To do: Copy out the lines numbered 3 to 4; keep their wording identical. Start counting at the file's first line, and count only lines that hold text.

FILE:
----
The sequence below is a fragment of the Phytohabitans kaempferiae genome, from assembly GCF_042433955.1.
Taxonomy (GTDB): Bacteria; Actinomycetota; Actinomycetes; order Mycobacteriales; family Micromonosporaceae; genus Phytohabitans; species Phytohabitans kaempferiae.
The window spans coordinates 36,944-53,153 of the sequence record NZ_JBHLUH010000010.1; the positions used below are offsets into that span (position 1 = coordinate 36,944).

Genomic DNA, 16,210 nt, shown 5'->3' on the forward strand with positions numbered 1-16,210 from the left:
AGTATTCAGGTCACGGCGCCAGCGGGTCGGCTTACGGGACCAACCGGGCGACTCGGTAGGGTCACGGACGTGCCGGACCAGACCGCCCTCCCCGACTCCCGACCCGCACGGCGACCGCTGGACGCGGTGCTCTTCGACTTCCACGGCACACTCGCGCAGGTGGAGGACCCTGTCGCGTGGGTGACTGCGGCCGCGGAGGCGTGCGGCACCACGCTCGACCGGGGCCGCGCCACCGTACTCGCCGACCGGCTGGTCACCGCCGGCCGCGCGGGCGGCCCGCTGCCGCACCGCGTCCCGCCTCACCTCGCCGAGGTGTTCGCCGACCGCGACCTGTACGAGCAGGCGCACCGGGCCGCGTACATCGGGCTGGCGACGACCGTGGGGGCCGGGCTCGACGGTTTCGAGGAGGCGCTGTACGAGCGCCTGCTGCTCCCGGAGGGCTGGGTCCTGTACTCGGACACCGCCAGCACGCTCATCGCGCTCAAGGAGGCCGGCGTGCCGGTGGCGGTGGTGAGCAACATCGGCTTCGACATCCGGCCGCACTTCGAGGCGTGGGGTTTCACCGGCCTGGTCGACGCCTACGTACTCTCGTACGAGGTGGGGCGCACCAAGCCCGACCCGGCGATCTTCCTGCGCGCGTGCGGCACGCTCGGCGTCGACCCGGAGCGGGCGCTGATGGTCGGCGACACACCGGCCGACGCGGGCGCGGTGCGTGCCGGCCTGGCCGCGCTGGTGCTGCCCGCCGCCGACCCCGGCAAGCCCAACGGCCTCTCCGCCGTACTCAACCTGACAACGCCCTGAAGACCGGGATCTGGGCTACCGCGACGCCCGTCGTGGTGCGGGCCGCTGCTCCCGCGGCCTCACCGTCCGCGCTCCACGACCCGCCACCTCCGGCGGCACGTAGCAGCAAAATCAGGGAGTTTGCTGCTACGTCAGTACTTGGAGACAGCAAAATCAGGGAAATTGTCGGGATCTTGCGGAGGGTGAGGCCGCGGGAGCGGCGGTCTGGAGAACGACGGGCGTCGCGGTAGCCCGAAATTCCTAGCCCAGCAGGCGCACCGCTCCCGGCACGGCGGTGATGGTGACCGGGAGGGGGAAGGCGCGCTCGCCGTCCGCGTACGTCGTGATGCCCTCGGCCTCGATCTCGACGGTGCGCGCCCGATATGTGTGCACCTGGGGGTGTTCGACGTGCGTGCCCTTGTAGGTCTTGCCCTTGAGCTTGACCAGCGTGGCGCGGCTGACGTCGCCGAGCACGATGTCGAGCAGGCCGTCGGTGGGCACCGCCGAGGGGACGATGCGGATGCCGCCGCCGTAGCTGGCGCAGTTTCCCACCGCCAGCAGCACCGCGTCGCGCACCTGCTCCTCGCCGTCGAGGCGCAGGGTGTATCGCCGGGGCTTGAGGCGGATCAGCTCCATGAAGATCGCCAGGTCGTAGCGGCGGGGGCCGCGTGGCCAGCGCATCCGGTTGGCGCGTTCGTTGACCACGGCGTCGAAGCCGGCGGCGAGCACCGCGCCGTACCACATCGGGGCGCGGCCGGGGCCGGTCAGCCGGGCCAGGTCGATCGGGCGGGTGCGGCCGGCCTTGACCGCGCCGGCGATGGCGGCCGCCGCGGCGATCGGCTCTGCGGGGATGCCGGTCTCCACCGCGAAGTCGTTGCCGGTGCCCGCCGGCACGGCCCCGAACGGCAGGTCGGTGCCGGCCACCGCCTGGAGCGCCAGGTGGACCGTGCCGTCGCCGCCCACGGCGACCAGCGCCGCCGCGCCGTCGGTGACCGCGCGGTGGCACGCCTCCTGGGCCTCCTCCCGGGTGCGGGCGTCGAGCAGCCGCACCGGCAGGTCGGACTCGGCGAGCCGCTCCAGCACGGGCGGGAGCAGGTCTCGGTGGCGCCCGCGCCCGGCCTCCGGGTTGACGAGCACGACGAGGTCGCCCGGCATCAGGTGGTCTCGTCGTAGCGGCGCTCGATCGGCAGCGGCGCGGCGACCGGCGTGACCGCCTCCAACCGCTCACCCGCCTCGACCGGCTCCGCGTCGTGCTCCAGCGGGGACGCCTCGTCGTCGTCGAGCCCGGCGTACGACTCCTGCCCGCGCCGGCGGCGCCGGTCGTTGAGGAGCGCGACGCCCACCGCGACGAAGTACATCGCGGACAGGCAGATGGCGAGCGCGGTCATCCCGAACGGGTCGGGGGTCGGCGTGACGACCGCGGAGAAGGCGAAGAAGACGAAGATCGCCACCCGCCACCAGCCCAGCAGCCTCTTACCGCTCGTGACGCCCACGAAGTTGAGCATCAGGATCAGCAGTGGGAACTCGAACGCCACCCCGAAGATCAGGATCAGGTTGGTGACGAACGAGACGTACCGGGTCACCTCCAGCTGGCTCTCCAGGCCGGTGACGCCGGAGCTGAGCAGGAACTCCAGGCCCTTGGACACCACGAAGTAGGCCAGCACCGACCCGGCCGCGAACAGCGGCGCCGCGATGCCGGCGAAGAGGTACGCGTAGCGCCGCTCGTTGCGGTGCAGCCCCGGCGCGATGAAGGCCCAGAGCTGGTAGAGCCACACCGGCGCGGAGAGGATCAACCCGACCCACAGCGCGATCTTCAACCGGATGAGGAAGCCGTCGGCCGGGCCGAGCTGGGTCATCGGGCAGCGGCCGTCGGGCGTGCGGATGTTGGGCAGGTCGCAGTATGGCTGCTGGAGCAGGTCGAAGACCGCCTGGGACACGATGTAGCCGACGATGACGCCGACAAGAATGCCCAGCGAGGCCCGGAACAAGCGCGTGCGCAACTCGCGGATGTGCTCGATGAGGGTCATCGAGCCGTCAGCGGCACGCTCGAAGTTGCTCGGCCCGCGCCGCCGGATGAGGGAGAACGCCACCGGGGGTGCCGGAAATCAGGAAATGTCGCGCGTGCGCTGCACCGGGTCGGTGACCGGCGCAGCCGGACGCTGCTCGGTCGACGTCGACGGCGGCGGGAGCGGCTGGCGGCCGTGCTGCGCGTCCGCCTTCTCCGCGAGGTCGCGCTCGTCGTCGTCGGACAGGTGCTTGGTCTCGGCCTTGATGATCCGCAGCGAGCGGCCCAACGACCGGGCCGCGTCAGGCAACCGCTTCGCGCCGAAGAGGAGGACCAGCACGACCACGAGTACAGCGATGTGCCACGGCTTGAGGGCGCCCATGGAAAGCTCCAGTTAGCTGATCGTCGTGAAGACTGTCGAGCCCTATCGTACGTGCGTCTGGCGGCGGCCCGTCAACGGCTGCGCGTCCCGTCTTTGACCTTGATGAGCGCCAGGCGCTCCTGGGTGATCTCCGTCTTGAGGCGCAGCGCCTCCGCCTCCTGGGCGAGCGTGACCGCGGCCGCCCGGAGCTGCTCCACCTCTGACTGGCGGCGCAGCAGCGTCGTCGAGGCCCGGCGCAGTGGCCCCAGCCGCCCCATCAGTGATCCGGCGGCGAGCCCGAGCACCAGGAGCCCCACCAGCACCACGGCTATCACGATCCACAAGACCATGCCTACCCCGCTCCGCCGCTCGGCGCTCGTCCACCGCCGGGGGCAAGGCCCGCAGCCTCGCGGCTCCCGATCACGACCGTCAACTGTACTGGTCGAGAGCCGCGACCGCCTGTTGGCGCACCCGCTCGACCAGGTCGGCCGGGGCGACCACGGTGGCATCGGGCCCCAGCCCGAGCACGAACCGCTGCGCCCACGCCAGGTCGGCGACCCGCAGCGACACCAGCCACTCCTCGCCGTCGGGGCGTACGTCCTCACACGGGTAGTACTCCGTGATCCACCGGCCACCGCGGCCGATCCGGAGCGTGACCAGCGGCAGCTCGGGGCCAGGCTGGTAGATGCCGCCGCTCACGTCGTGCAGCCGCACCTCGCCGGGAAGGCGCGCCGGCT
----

The window spans coordinates 36,944-53,153 of the sequence record NZ_JBHLUH010000010.1; the positions used below are offsets into that span (position 1 = coordinate 36,944).

Genomic DNA, 16,210 nt, shown 5'->3' on the forward strand with positions numbered 1-16,210 from the left: